Hi Lynda,

I have found many students increase their proficiency when problems are oral instead of having to return to the braille or print page. Your problem is a great way to practice quite a few complements of five.

- In the beginning I would like to know if they are “reading” the math equation accurately by having them say out loud what they are reading. Worksheets might have few math computations and then expand once the student has had success and feels comfortable.

2 6 - 3 + 4 - 5 + 6 =

3.The student might have read(felt) the lower beads and did not check the for beads in the upper part of the abacus. At this lesson it would be helpful to have this brought to the students attention and have them re-check the Abacus placement of the beads. If the student had already cleared the Abacus.Having them redo that one problem could be helpful at that time. The next lesson would focus on repetition of having math equations/answers with both upper and lower bead placements. Asking student prior to the lesson, what is important to remember from the last lesson.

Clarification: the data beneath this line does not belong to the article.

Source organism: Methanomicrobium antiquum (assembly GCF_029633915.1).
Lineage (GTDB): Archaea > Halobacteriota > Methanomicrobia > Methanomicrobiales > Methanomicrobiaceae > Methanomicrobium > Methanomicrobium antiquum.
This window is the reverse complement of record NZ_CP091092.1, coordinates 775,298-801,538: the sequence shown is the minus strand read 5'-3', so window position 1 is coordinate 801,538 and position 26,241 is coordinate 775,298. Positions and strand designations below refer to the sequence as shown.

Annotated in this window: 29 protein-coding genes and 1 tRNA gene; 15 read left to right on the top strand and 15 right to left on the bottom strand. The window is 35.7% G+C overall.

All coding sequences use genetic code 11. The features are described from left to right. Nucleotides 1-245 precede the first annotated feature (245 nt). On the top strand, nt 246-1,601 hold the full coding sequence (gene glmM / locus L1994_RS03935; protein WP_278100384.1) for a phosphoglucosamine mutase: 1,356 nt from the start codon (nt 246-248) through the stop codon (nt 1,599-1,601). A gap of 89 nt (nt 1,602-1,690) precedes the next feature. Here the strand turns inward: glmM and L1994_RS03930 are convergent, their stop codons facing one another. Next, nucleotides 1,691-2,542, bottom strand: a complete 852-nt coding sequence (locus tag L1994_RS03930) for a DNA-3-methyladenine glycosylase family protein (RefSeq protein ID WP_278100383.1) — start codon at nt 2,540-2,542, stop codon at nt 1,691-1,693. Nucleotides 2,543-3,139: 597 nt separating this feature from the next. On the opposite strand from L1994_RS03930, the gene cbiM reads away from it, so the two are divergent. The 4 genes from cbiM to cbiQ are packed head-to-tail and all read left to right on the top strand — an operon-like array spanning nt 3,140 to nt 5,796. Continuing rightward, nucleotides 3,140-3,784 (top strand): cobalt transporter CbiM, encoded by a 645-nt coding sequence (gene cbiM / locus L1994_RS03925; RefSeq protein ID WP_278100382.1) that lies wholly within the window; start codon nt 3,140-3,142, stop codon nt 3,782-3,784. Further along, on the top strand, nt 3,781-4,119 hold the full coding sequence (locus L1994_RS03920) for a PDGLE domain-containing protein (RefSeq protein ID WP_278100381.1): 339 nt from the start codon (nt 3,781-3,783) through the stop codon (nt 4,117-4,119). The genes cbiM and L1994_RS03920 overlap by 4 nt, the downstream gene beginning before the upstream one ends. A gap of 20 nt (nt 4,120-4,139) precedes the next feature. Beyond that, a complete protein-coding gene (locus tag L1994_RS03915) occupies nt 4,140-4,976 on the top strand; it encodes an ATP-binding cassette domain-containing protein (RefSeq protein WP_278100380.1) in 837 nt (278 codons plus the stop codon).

Your problem is a great way to practice quite a few complements of five.

I like your suggestion about having fewer math computations and then expanding.

Hi @appleton.thea

I found the swivel chair useful for several students - can be hard to convince the general education teacher at times because they are often thought of as ‘teacher chairs.’

Great problem to introduce a complement of 5 while also practicing the complements of 10.